Teaching is an honorable profession. It’s also a hard profession. There’s never enough time in the day to get it all done. And never enough money in the budget to accomplish the lofty goals set.

I still find myself thinking the calendar year starts in September and ends when summer begins to fade.

No matter what day school actually starts – whether mid August or September, it’s a special day. A day of new beginnings – a day of fresh starts. I don’t know another profession that gets to reset all over again every nine and a half months.

I love the first day of school. You can almost smell the fragrance of newness children wear – new shoes, new backpacks, freshly sharpened pencils along with new hopes and high expectations.

Classrooms also feel new. Lucky teachers get a fresh coat of paint on old cabinets and are welcomed in by the tangy smell of steamed-cleaned carpets. Bright new name tags garnish children’s cubbies and blank bulletin boards wait to welcome works of art.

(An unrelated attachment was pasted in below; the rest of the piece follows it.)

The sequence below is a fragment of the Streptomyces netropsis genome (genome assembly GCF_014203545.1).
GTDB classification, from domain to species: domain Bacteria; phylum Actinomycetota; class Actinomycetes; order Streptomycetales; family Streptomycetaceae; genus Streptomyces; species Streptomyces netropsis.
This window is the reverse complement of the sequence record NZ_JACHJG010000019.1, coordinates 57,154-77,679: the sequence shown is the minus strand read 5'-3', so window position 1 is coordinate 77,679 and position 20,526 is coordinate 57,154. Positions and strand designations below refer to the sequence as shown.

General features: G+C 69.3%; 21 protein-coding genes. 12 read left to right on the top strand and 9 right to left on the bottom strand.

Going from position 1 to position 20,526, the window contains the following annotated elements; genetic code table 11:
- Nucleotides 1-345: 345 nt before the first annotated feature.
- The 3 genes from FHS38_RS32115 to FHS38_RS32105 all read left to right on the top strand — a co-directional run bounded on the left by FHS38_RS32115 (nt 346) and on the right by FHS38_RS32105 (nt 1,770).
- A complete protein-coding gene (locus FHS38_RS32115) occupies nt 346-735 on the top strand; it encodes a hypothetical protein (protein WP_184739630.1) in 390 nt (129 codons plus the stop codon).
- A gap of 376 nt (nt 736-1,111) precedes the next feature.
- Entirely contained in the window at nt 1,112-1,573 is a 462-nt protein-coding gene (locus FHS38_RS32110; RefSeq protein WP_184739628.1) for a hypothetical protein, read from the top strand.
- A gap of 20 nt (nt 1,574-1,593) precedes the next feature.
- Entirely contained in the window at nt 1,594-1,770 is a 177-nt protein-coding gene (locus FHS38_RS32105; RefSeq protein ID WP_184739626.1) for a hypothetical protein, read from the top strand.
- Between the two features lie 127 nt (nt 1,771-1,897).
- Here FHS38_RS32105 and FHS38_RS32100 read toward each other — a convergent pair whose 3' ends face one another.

It’s a time of fresh starts, new beginnings and all the stuff real life is made of.

School is a place of learning for everyone involved. But so much more than facts are learned there. School is our first exposure to belonging to a community outside our natural family. Each year teachers are faced with the task of bringing cohesion to a group of unrelated little beings for the express purpose of ending stronger, smarter and healthier than when they began.